South Australia’s state Liberal government has again distinguished itself from its federal Coalition colleagues by signalling an acceleration in its push towards a clean energy transition, and emissions reductions.
State Premier Steven Marshall hinted in a newspaper interview on Friday that a zero emission target for around 2050 (or even earlier) could be on the cards, and possibly unveiled when state parliament resumes for 2020 next Wednesday and is formally opened by the state governor.
The Marshall government has already unveiled a plan to reach “net 100 per cent renewable energy” by around 2030, and Marshall said in his interview with the Adelaide Advertiser that the state was likely to reach around 75 per cent by 2025-26 – just as the previous Labor government had targets.
Marshall told the (Murdoch) newspaper that the state should be a net zero carbon emitter by 2050, and while that in itself would be insufficient to change global weather patterns, it was important for the state to do its part, and show leadership in the transition.
South Australia is already a world leader in the uptake of wind and solar, which accounts for around 55 per cent of local electricity demand – a particularly stunning outcome when the state’s location at the end of a long, skinny grid is taken into account.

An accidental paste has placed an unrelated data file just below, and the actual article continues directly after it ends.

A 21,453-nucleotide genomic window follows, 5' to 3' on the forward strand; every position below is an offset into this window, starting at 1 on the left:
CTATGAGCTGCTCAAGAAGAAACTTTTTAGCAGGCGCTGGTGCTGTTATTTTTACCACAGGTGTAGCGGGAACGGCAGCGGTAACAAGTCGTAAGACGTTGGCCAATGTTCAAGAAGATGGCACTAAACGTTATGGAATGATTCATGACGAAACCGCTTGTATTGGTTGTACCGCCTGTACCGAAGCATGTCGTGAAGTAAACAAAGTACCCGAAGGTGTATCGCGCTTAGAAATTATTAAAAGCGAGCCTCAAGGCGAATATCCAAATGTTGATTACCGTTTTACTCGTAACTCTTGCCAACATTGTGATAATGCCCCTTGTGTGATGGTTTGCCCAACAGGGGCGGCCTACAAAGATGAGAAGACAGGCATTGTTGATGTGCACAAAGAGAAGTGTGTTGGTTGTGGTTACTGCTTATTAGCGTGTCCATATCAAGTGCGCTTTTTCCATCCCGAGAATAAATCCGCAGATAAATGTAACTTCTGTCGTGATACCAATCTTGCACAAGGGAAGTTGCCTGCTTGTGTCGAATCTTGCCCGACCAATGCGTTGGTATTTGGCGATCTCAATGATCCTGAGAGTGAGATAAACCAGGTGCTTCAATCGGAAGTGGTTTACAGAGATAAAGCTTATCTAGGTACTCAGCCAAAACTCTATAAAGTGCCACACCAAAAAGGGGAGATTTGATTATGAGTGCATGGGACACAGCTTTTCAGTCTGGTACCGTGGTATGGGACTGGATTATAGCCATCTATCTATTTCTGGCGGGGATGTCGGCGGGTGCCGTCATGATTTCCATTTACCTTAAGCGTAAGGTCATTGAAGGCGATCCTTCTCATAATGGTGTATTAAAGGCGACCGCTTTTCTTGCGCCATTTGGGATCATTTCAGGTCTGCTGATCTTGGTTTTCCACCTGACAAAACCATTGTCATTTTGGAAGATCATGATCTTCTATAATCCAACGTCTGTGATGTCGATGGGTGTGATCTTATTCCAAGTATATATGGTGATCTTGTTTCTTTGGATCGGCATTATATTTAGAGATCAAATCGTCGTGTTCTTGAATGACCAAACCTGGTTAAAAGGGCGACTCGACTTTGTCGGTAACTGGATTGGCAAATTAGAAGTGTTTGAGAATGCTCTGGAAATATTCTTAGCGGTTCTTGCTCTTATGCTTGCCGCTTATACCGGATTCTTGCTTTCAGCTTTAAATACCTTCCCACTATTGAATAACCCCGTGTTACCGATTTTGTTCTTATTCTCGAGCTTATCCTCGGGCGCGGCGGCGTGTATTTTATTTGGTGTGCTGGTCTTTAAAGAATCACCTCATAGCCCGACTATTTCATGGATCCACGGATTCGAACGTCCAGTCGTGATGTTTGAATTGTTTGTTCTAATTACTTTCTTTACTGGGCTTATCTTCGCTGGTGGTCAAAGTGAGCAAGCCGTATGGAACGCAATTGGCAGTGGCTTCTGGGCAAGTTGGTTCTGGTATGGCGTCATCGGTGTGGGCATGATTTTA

Its push towards 100 per cent net renewables, and beyond to be a net exporter, will be accelerated by the construction of a new transmission link with NSW that will mean South Australia is part of an “energy circle” rather than at the end of the line. That will make exports easier and boost energy security, and it should lower prices too.
“It has changed the psyche of the people of SA, and Australia,” Marshall said of the bushfires, which have devastated parts of the state including Kangaroo Island and the Adelaide Hills region.
Marshall said the energy blueprint would focus on opportunities in renewable hydrogen power, and expanding home solar and storage, as well as more big grid-scale batteries and new large scale wind and solar plants. There is more than $20 billion of such projects in the pipeline.
“With the changing technology, it creates enormous opportunity for us to improve our grid stability, lower prices and cut our emissions at the same time,” Marshall said.
Marshall also hinted at broader climate measures, including planting more trees to combat “hotter and drier” suburbs, ensuring the coastline was protected against worsening erosion, and readying for a “greater level of bushfires”, and so-called “blue carbon” storage in the seagrass and mangroves.
“Our coast is right on that frontline of the climate change impact in SA,” he told the Advertiser.
“Another thing is cooling our suburbs. It is hotter and drier, so this whole concept of green Adelaide, where we are planting more trees and cooling our suburbs will become a focus.
“It’s how you adapt when you have got a changing climate.”